Thursday, February 14, 2019

The 'Border Clearances' and the Graham Reivers in Roscommon

(this was emailed to me by a friend a few years ago)

After the so-called ‘Ill Week’, when the riding clans of the Scottish borders raided deep into England after the accession of James I in 1603 in search of plunder, radical measures were taken to bring law and order to the Borders.

In the crackdown that followed ‘terror tactics’ were used. ‘Clan leaders, were dealt with. Thirty-two Armstrongs, Batys, Elliots, Johnstons and others were hanged. Fifteen more were sent into exile and 140 outlawed and in that year alone a force of 2,000 Scots left the region to fight for the Dutch in their war with Spain’.

The Graham family were singled out for ‘transportation’ or ‘transplantation’ to County Roscommon. They were to be settled together in order ‘the better to conserve their language and manners without mixture’. It proved impossible to keep the Grahams in Roscommon.

There was later a formal proposal to transplant them to Ulster in 1610. In practice, this was to happen unofficially. While keeping the Grahams together did not work in practice, the manner in which so many Scots were planted together in Scottish precincts during the Plantation of Ulster may well have helped to ‘to conserve their language and manners’.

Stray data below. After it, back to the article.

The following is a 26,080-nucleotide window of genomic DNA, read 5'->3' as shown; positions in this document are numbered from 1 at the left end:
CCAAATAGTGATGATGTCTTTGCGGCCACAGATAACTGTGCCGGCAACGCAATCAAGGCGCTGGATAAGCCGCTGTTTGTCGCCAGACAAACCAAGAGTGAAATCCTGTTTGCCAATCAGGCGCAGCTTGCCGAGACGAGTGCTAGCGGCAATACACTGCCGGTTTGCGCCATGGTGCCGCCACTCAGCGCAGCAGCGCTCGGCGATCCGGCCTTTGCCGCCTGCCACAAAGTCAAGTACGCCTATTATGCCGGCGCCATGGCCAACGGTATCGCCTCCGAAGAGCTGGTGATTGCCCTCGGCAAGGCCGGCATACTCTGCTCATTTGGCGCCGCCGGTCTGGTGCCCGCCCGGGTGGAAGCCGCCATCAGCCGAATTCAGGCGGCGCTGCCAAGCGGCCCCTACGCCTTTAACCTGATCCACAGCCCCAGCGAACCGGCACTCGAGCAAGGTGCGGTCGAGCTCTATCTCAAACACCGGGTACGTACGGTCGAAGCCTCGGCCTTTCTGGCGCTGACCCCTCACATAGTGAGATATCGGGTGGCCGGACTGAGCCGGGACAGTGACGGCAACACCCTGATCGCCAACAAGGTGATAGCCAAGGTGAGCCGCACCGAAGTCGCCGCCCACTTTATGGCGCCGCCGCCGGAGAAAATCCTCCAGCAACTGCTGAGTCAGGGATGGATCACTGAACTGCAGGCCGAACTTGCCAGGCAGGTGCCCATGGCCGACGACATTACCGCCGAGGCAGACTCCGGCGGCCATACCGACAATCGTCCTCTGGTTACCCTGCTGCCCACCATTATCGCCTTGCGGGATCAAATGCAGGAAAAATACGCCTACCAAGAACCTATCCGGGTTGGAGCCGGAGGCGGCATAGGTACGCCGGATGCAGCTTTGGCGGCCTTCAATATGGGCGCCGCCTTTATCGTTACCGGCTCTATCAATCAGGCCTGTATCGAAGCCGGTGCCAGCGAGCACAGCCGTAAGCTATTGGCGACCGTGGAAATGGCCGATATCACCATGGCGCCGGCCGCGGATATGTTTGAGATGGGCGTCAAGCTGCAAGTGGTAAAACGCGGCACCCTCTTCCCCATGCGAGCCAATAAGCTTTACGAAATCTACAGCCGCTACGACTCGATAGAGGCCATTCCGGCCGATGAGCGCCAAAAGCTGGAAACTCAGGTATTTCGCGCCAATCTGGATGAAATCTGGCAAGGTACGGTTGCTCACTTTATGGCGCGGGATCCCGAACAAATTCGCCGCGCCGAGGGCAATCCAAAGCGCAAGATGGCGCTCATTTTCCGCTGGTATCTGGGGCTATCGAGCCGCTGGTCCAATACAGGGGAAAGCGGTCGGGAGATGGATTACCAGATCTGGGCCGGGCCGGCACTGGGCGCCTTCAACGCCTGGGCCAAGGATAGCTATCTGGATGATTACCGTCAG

Sources: Calendar of State Papers Ireland, James I, 1603-6, 1606-8, 1608-10; Michael Perceval Maxwell, Scottish migration to Ulster; Robert Bell, 'Sheep Stealers from the North of England': The Riding Clans in Ulster: History Ireland, Vol. 2, No. 4 (Winter, 1994), pp. 25-29


HMark said...

Mark, the past hour has slipped by very quickly as I've been dipping into your blog and then The Border Clearances came up - such a coincidence as I'm reading Alister Moffat's history book The Reivers. I interviewed him years ago for Radio 4 'Open Country' deep in Reiver Country - and I discovered along with many's a good story that as a student he'd worked a summer or two in our family lemonade business in Kelso. Anyway, great blogging Mark,